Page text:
HOLLAND, Mich — A student at Hope College is being monitored for COVID-19, according to the college. The student has not been diagnosed.
The school sent a message to students, staff and the community about the situation, stating the student contacted the Health Center and reported minimal flu-like symptoms with possible off-campus exposure to COVID-19.
As a precautionary measure, the Ottawa County Department of Public Health ordered testing for the student and recommended the student be isolated.
The student has not been diagnosed with the coronavirus, but is being monitored out of an abundance of caution, according to Hope’s message.
The college said it was working closely with Dr. Paul Heidel, medical director of Ottawa County Department of Public Health. Dr. Heidel did not recommend any additional action from the campus community.
“Classes are in session,” said Hope President Matthew Scogin in a video posted to the college’s website. “That means our offices are open, and it’s business as usual at Hope College.
Contingency planning due to COVID-19 started several days ago, a spokesperson for Hope said in a statement:
“The college has begun preparing for different scenarios, including situations that would require remote delivery of courses,” the spokesperson said. “Hope is doing everything it can to help faculty and staff get ready for that possibility, understanding that campus-wide preparedness is our primary goal.”
Faculty are participating in peer-led workshops and training sessions this week to broaden remote course delivery skills, the statement said.
“This is a time of extraordinary of collaboration and cooperation on campus, driven by a shared commitment to getting our students to the finish line of spring semester,” the spokesperson said.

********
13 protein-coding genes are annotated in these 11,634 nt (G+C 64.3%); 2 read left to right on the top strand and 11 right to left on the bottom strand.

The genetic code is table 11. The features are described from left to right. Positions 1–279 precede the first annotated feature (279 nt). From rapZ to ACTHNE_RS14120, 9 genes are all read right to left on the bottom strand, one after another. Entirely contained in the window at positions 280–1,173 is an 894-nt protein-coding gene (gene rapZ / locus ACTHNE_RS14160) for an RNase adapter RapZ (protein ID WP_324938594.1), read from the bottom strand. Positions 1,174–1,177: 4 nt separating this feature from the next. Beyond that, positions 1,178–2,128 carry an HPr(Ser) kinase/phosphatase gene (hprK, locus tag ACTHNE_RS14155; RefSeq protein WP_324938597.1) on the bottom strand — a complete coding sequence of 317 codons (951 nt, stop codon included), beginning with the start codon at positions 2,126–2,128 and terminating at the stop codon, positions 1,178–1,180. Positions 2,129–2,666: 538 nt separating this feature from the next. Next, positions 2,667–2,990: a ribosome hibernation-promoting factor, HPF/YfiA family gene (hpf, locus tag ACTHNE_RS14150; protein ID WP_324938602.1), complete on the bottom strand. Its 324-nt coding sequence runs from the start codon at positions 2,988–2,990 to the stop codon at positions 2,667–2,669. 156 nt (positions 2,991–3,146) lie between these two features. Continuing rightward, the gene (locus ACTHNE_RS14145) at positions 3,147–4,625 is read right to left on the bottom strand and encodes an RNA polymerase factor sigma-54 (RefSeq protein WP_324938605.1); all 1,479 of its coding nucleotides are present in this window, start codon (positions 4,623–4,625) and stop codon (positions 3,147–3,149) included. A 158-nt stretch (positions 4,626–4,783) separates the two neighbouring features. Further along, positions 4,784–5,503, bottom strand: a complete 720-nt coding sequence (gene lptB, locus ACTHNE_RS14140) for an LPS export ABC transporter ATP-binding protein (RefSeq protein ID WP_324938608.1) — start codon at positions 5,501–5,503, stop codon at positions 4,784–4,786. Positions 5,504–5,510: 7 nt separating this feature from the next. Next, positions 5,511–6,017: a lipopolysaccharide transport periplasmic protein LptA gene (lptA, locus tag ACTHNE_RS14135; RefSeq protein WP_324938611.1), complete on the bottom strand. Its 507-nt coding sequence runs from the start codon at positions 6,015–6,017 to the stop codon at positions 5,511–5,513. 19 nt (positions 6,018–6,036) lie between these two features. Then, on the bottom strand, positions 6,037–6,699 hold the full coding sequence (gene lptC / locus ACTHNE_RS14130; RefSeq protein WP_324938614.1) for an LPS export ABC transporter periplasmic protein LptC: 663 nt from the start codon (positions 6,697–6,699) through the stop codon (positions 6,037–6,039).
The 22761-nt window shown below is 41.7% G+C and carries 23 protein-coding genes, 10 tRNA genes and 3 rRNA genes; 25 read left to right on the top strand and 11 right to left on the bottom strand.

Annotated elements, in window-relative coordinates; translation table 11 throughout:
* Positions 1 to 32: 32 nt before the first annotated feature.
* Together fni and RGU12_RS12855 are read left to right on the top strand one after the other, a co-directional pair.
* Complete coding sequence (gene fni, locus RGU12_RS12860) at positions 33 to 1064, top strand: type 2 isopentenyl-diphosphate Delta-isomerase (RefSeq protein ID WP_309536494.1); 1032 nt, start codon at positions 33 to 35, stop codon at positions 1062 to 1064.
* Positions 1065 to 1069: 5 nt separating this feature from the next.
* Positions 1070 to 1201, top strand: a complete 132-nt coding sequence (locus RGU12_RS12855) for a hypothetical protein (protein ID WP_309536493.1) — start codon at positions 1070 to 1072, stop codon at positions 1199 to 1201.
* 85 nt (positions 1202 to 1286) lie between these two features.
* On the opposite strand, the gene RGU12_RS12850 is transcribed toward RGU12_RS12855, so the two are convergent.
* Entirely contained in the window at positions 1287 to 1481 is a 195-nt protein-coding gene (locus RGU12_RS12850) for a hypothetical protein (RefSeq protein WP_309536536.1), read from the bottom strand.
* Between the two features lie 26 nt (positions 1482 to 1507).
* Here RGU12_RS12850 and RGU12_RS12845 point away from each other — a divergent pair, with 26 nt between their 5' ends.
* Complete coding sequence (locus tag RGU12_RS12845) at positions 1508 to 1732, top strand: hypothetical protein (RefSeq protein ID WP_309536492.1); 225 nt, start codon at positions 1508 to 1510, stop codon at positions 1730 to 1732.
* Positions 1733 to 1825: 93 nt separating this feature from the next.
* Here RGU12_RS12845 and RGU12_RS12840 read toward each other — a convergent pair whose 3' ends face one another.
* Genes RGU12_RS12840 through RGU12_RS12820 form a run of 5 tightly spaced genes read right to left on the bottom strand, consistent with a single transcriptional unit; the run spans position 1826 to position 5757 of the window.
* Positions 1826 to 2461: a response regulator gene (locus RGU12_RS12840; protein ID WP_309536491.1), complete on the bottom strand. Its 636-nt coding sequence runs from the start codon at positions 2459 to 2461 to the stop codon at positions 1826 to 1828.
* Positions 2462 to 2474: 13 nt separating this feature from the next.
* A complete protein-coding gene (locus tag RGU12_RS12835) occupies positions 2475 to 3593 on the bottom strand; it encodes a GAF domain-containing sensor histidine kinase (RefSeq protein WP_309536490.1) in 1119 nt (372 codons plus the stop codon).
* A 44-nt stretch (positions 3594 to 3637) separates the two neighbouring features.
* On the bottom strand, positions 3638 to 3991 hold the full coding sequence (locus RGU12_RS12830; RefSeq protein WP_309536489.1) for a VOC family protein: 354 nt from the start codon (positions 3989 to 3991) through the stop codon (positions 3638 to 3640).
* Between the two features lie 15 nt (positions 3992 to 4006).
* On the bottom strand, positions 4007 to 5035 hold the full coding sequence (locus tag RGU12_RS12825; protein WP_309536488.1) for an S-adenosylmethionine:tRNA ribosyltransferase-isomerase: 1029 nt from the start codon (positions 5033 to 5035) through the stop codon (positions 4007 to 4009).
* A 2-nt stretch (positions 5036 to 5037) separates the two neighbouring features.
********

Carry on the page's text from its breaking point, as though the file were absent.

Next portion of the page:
Several students said professors have begun talking in class about the possibility of finishing courses online.
“My professor was getting us prepared for if after spring break we don’t end up coming back,” Freshman Emma Post said. “I love Hope and Hope’s campus. It would definitely be sad, but obviously understandable because you want to keep everyone safe.”
There are currently seven Ottawa County residents with pending COVID-19 tests, including the Hope student, and 0 confirmed cases, said Kristina Weighmink, public information officer for the Department of Public Health.
“We’re continuing to encourage community members to keep practicing good prevention measures as you would with any respiratory illness,” Weighmink said. “We will continue to work with healthcare providers and our community to take the necessary steps on helping to minimize the impact on our community.”
Hope officials recommend that students and employees stay home if they are experiencing symptoms of COVID-19.
You can view Michigan data for COVID-19 testing at www.michigan.gov/coronavirus.
Facts Not Fear | What you need to know about the COVID-19 outbreak
What is a coronavirus?
According to the World Health Organization, coronaviruses are a large family of viruses that cause illnesses ranging from the common cold to more severe diseases including Severe Acute Respiratory Syndrome (SARS) and Middle East Respiratory Syndrome (MERS).
What are the symptoms of COVID-19?
According to the CDC, patients diagnosed with this coronavirus experience a mild to severe respiratory illness. Symptoms include fever, cough and shortness of breath. Patents with severe complications from the virus often develop pneumonia in both lungs.
How do I protect myself and others?
There is currently no vaccine to prevent COVID-19 or medication to directly treat COVID-19. Therefore, the best way to protect yourself is to avoid being exposed to the virus that causes COVID-19. The CDC recommends maintaining personal preventative actions such as:
– Avoiding close contact with those who are sick
– Not touching your eyes, mouth or nose, especially with unwashed hands
– Washing your hands often with soap and warm water for last least 20 seconds
– Clean and disinfect objects and surfaces that are frequently touched
– Stay home if you are sick
– Cover your coughs and sneezes with a tissue
There also is no need for members of the general public to wear surgical masks to guard against coronavirus. Individuals should only wear a mask if a healthcare professional recommends it.
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